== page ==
DEN Open House – “My Introduction to the DEN”

My first official DEN event was in June 2008 at the Colorado Technology in Education Conference.  Discovery Education was hosting an “Evening with the Stars.”  My friend Gwynn and I signed up because we love Discovery Channel and we thought it was going to be a stargazing event.
The Colorado TIE Conference is held at the Copper Mountain ski resort.  On the evening of the event, we caught the shuttle bus down the mountain to Copper Station which is surrounded by the golf course.  Gwynn and I walked towards the rear entrance expecting to see telescopes all over the fairways.  All we saw were golfers.  So we went inside and climbed the stairs up to the South Hall thinking the balcony would be a great place for stargazing.  We still didn’t find telescopes, but we did find the best tapas spread we had ever seen.  We ate and mingled, and about an hour into the evening Kim Randall pulled us all upstairs to the Mezzanine for a presentation.
Gwynn and I had been using United Streaming for a while through our district, but this was our first introduction to DEN Stars.  The idea of collaborating with and learning from other United Streaming users from across the country was very exciting.  We were ready to sign up right then and there.  (Too bad we didn’t have our laptops with us that night.)
The evening’s fun wasn’t over with the tapas and presentation.  Several door prizes were given away, which winners could only receive after doing a “happy dance” for the entire audience.  That night I learned that most teachers are very bad dancers and have absolutely no shame when it comes to getting a great prize for free.
After a little more mingling and a little more eating, Gwynn and I raced back to our room to finish signing up.  Gwynn made it online first, so she rewatched the video, answered all the questions, and logged her first event.  I was able to log on shortly after, and by some miracle all the answers were already filled out for me.  I’m sure it was just a glitch in the system, but I took it as a sign that I was destined to be a DEN Star.
A few weeks later our welcome packages arrived.  We both received a DEN Star pin to wear, a plaque declaring us DEN Stars, a notepad and pen, and a fabulous DEN Star laptop case.  (My case has been carried everywhere and used so much that it has since fallen apart.  Boy do I miss that case!)
Four years later and I am still a DEN Star.  I have presented at conferences across the country about DEN products and uses.  Last year I became a founding member of the Colorado Leadership Council and a member of the DEN blogging community.  I still get to collaborate and communicate with teachers across the world in DEN webinars and the forums. I’ve been able to access materials like the DE Science Techbooks that my district can’t afford to provide right now.  And best of all, I have been able to share those resources with my students to create a richer and more engaging learning environment.  One of my all time favorite classroom moments was during an introduction lesson to lunar exploration.  I asked my students what they knew about the moon and where they learned what they know.  Every single one of them answered, “From the Discovery Channel.”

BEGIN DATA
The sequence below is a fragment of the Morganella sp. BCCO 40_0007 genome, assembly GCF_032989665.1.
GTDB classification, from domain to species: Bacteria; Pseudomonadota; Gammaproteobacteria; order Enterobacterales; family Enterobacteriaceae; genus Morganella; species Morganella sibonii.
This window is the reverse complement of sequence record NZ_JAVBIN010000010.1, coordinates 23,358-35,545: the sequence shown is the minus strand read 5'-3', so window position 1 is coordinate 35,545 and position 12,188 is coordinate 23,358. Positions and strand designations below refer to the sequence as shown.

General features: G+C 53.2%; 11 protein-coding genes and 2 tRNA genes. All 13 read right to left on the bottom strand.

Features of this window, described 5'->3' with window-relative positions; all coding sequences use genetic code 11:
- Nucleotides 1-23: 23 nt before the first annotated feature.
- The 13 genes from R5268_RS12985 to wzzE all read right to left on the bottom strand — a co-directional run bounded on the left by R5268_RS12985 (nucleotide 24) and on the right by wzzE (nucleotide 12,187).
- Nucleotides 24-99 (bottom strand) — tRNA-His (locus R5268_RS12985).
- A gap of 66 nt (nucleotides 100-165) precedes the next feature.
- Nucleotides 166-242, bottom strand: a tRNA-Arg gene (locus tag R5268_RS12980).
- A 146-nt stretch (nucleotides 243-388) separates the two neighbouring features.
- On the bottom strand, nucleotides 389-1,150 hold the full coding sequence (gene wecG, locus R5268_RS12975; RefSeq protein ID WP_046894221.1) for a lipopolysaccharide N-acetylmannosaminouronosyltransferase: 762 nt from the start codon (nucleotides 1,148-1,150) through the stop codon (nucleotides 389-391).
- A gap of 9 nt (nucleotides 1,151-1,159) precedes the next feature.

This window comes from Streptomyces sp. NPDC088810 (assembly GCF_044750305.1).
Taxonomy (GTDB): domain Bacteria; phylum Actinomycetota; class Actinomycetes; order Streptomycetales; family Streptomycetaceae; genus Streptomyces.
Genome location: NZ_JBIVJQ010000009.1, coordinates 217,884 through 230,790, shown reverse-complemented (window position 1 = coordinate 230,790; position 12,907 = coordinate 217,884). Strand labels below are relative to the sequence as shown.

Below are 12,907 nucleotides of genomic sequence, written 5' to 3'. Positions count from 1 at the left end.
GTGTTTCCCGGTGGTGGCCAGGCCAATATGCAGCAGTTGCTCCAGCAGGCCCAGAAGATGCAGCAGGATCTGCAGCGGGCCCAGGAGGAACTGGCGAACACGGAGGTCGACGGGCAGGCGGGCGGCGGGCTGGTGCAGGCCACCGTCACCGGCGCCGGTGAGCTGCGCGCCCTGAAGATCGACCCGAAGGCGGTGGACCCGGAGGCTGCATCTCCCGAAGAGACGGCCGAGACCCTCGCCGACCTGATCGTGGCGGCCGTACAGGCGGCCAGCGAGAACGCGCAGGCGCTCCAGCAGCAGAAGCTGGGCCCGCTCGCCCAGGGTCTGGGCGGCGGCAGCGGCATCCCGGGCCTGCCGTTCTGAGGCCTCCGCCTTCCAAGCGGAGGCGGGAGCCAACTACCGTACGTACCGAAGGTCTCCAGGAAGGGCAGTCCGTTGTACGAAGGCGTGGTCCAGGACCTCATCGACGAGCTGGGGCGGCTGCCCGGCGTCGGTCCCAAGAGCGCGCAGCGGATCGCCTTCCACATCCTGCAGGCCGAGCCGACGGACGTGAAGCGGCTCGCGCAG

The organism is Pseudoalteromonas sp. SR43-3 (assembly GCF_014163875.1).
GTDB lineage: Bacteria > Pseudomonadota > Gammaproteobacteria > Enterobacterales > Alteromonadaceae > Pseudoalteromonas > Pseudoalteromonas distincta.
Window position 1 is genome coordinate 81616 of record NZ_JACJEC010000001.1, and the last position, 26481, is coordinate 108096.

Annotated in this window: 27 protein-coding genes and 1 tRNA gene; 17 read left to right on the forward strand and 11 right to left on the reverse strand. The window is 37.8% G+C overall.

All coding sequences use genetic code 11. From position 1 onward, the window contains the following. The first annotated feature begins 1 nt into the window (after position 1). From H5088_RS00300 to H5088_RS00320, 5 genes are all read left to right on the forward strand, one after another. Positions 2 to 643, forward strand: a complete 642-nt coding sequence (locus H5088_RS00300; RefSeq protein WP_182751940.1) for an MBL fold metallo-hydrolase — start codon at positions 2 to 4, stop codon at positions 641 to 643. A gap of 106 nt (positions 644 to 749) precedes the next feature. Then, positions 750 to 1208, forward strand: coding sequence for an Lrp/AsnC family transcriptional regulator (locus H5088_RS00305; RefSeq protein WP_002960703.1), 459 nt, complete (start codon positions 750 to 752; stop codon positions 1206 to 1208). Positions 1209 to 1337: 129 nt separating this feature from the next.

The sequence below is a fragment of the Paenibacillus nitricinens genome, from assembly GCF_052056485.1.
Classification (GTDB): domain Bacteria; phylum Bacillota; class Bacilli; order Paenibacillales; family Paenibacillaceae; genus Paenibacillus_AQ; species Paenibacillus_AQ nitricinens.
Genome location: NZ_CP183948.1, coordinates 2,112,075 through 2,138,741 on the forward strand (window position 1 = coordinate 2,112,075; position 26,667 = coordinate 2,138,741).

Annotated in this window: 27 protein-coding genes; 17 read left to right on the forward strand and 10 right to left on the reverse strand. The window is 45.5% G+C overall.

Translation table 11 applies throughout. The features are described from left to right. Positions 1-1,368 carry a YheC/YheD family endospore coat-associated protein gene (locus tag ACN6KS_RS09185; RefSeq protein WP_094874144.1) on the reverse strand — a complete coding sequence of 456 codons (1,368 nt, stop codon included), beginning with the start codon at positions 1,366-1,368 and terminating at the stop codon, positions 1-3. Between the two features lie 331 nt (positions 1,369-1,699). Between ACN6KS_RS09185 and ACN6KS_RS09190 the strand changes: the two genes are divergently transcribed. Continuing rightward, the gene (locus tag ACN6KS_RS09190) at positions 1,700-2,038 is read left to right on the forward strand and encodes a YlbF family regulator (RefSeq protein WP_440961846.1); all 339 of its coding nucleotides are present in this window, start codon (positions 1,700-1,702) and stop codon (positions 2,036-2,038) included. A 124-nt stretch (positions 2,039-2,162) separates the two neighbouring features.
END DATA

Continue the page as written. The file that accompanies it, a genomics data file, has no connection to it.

I don’t like to talk about or promote materials I don’t believe in.  Being a DEN Star has been a wonderful addition to my professional development and my professional learning community.  I have learned so many new ideas from fellow DEN members.
Teachers are always concerned with time.  Our job carries a lot of responsibilities and very little time in which to complete our required work.  Taking time away from our families for outside causes is hard to justify.  To all the teachers out there who feel that way, please trust me when I say that any time you give to participating in Discovery Educator Network events, webinars, trainings, etc will come back to you ten-fold.  It is truly the most valuable professional organization on my resume.
I am so glad that 2008 “Evening with the Stars” wasn’t a stargazing event.  I would have enjoyed a night of astronomy, and probably picked up a fact or two to share with my students.  Instead I have gained years of ideas, resources, lessons, and activities that have had a direct impact on me, my classroom, and my students.

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